The second experiment, procedure 1, combined [Co(NH3)5 (H2O)]Cl2 (0.0060M, 1.52g) and (25mL) of distilled water to an 125mL Erlenmeyer flask. The flask was gently heated (dial 5-6) and stirred until all the compound was dissolved. The heated solution was then vacuum filtered through a fritted funnel and the filtrate was cooled in an ice bath until the
Add 0.5 ml concentrated HCl and 1.0 ml 15% KI solution. Mixed exactly 1 minute and leave for 5 minutes in a dark place. Add 0.5 ml starch solution, 20 ml distilled water. Mix and titrate with sodium thiosufate solution. Calculate the exact normality of Na2S2O3 knowing that in this chemical reaction 1 gram-equivalent of K2Cr2O7 react with 1 gram-equivalent of Na2S2O3 (1 mole K2Cr2O7 react with 6 moles Na2S2O3).
Titration Aim Part A: To prepare a primary standard and use it to determine the concentration of a sodium hydroxide solution. Part B: To monitor the neutralisation of dilute vinegar by a standardised sodium hydroxide solution to determine the concentration of acetic acid in dilute vinegar. Equipment • 250mL volumetric flask • Oxalic acid dehydrate crystals • Beaker (150mL) • Small funnel • Phenolphthalein • Burette • Wash bottle with distilled water • Electronic balance • Pipette (25mL) • 2 x Beaker 50mL • Burette clamp and stand • Pipette filler • Spatula • Glass rod • pH meter and data logger • Standardised NaOH solution • Diluted vinegar (150mL diluted into 1L with distilled water) • Sample of 0.1mol/L sodium hydroxide solution • Magnetic stirrer with stirrer • 100mL measuring cylinder Method Part A: Preparation of Standard Solution 1. The molar weight (M) of oxalic acid dehydrate was calculated. 2.
Most differential stains have a challenge step that follows staining with a primary dye. In the Gram stain the challenge step is a rinse with either ethanol or acetone (either may be used). This step dehydrates and tightens the cell wall of Gram positives (mainly peptidoglycan) such that the rinse does not enter the cell. Gram negatives have mainly a lipid cell wall (even though they do contain peptidoglycan) that allows the challenge rinse to penetrate the cell and rinse out the crystal violet-iodine complex rendering the Gram negative cell colourless. Thus, the Gram negative cells must be stained to be seen, and this is done with the counter stain.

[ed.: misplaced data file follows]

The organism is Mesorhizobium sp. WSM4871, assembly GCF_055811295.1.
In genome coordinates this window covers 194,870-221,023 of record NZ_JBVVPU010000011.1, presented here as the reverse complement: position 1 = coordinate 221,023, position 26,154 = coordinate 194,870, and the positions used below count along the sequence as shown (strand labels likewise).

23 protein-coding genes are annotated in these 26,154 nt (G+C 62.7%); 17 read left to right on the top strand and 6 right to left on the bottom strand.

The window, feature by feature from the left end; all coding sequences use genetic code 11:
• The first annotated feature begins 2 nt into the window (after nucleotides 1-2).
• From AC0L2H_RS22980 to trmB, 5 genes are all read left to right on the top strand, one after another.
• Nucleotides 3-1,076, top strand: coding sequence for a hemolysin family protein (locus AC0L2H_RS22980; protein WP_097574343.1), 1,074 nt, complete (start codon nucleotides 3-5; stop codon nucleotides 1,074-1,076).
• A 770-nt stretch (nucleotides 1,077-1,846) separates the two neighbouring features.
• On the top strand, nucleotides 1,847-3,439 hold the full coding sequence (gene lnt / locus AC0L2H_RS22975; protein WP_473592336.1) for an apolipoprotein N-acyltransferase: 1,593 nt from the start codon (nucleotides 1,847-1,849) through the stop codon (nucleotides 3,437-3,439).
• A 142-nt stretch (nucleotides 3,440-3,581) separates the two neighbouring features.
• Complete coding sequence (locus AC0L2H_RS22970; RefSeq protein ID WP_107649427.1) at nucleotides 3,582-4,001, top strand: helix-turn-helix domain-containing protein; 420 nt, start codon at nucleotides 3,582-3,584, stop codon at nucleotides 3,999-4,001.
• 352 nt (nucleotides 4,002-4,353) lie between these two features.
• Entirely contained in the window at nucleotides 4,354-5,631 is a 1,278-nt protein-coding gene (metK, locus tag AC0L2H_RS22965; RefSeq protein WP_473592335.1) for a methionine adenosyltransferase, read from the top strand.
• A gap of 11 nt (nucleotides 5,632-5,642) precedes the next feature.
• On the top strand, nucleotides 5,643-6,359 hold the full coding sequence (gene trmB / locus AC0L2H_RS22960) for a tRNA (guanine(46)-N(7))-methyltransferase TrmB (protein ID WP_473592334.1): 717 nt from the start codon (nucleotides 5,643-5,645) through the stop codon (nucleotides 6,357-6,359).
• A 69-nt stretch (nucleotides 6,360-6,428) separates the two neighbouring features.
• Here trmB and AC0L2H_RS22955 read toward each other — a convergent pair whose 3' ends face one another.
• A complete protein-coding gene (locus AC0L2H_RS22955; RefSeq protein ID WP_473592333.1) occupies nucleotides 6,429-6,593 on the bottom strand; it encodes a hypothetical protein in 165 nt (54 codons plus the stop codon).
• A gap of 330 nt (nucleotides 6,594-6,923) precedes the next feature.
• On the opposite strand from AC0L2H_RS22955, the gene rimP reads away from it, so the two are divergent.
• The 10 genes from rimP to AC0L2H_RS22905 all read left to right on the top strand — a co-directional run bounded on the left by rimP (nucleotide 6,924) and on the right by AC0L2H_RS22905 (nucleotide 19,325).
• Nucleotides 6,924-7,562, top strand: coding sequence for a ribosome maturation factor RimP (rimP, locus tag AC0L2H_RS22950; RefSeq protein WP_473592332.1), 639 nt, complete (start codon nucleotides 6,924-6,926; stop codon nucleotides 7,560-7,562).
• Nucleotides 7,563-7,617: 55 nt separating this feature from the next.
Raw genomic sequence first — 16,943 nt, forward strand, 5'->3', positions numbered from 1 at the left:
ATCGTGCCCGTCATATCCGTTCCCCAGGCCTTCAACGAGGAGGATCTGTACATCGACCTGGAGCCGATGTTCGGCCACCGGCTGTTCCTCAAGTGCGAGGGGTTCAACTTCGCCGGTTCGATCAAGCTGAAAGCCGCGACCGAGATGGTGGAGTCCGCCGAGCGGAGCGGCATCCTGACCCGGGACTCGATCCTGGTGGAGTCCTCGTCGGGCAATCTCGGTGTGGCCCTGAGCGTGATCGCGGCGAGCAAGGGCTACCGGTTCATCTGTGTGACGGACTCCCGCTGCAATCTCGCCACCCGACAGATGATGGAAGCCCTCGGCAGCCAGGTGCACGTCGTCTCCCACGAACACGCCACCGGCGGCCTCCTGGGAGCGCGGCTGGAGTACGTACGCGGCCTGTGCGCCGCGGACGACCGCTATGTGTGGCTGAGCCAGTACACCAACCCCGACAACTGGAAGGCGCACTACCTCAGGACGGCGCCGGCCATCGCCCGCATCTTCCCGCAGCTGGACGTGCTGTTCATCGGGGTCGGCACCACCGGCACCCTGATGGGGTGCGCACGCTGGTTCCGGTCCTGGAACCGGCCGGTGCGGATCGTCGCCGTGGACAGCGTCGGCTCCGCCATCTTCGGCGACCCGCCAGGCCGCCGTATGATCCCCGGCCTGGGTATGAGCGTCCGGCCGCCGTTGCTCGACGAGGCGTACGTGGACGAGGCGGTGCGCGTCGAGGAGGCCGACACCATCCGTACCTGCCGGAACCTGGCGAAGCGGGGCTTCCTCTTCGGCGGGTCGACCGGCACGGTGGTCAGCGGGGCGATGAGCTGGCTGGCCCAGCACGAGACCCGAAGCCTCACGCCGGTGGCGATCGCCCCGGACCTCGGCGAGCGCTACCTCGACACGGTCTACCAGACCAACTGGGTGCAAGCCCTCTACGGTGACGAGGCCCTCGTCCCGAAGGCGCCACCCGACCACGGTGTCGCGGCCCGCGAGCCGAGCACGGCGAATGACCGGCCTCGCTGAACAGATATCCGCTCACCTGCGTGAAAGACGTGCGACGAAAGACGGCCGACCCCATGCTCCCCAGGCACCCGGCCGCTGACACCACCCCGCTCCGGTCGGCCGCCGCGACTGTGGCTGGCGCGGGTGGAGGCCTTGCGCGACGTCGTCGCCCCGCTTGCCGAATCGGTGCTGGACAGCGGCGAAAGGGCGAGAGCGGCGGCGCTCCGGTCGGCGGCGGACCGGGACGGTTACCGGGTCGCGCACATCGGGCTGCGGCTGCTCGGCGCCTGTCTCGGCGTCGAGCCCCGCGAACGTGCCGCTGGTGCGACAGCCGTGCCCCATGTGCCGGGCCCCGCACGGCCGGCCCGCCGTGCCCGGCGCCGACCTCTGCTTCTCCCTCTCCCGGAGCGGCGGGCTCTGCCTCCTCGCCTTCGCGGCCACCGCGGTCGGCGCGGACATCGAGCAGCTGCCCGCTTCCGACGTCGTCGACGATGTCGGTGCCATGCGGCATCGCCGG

Quantitative data deals primarily with numerical characteristics, such as the weight or amount of a particular substance. Qualitative data, however, refers to observable characteristics such as taste, touch, smell, etc. It should be noted, however, that qualitative data can be converted into quantitative data, provided that there is a numerical rubric or basis for gradation. In chemistry, qualitative data allows chemists to generally identify the presence of certain types of ions, elements, compounds, etc. that are present in a sample, by generally observing the physical and chemical properties of the sample when they react with compounds with known reagents.
Take the fine soil from the bottom pan of the sieve set, place it into a beaker and add 125mL of the dispersing agent. Stir the mixture until the soil is thoroughly wet. Let the soil soak for at least ten minutes. 2. While the soil is soaking, add dispersing agent into the control cylinder (Sodium Hexametaphosphate 125ml) and fill it with water to the mark.
Gravimetric Determination of Sulfate Purpose The purpose of this lab is to determine the percentage of sulfate in the hydrate by precipitating the sulfate as barium sulfate. Materials Filler paper Sodium sulfate Graduated cylinder Bunsen burner Watch glass Beakers (250 mL, 400 mL) Rubber bulb Graduated pipette Beaker tongs Funnel Filter Paper Sodium Sulfate Drying oven Wash bottle Stirring rod Silver nitrate Hydrochloric acid Distilled water Small test tube Procedures First, .4861 grams of sodium sulfate was placed into a clean 400mL beaker. Exactly 200mL of water and 1mL of HCl was added to the same beaker. A watch glass was placed on the beaker and the solution was heated using the Bunsen burner to a gentle boil. The watch glass was removed with the beaker tongs.
TITLE OF THE EXPERIMENT: Separation and Purification Chemical separation of a mixture of acidic (benzoic acid), basic (p-bromoaniline) and neutral (naphthalene) compounds. PART A Introduction: Most of the reactions in synthesis of organic compounds give products that are usually impure [1+2]. Two of the most common reasons that impurity appears in organic synthesis are i) contamination with the reactants due to incomplete reactions during the preparation or ii) the presence of other compounds in alternative competing reactions. So a process with various techniques called purification is carried out to the organic compounds to restrict the influence of impurities and make them able to be used further in the lab or in industry . Purification process can be applied either in starting materials (reactants) or the final material (product) but to avoid though any initial imperfections, purification of the final material is more preferable .
Testing Saccharides Saccharides, which are also known as carbohydrates, are the most essential biomolecule for the human body. Carbohydrates are what run the body to function. Saccharides help your brain and nervous system to function properly. What we were testing in both experiments was to see if there was a presence of saccharides. More specifically in these experiments, we tested if there were reducing sugars with the Benedicts reagent in the first experiment and if there were starches present with Lugol’s solution in the second experiment.